“In Our Own Best Interest: How Defending Human Rights Will Help Us All” by William F. Schulz
“In Our Own Best Interest” is a great choice for students concerned about global issues, students who care about what happens to other people and students who are writing or debating on any controversial issue related to these themes—public health and access to it, economic policies, environmental policies and human rights at home and abroad. The author, who was the Executive Director of Amnesty International USA when he wrote the book, obviously believes that people have a moral obligation to care about others. However, the book itself moves beyond this argument to detail the many ‘selfish’ reasons—practical reasons—that working for others’ rights benefits us. Don’t skip the introductions (yes, there are more than one!) because Schulz discusses his interaction with high school students.
In Schulz’s words, here’s what he hopes to achieve with the book:
“I propound here no grand new theory of international relations nor offer revelations about human rights that are unavailable to the avid reader of high-quality newspapers. Rather, this book is intended to reframe the debate about human rights for the intelligent layperson who wants to understand the role of human rights play in the United States and it people. It is designed to take the human rights debate out of the hands of ‘experts’ (on both sides) and make it accessible to the average American. After all, their interests are really at stake here, and it is they who will pay the highest price for American indifference. . . .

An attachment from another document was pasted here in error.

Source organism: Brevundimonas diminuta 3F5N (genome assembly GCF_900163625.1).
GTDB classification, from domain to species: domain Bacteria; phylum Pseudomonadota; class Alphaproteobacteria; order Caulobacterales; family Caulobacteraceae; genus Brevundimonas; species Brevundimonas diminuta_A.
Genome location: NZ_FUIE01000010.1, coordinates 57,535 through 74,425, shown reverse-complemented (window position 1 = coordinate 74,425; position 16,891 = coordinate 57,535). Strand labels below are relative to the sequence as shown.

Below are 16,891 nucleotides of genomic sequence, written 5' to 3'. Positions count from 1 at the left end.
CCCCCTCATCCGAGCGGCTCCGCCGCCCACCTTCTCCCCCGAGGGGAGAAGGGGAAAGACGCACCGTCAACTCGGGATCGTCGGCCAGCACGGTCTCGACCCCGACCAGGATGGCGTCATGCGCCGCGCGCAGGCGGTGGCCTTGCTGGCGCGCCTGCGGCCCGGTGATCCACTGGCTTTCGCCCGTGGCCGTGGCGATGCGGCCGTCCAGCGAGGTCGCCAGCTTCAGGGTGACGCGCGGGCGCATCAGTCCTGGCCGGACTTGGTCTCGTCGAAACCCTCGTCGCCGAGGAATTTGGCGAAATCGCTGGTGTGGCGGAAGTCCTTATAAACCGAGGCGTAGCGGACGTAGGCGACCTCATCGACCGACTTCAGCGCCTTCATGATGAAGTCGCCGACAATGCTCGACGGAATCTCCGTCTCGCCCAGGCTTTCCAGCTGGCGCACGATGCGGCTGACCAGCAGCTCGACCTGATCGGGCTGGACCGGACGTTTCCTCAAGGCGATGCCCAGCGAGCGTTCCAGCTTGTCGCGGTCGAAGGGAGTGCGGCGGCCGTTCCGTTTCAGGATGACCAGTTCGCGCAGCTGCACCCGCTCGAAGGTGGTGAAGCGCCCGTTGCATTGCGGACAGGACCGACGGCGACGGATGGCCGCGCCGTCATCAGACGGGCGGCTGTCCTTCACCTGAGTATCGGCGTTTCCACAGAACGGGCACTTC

“Second, the human rights I treat herein are the traditional civil and political ones, like the right to vote, to express opinions without fear of retaliation, to demand a fair trial, to be free from torture.”
The book includes an appendix that is a directory of human rights organizations.
If you are doing research on human rights, global climate change, foreign policy, economic policy, or the changing business and economic map of the world, other good books to check out (whether you agree with their arguments or wish to refute them!) are “The World is Flat” and “Hot, Flat and Crowed” by Thomas L. Friedman; and “The Post-American World” by Fareed Zakaria. I’m hoping to write a little review of each very soon.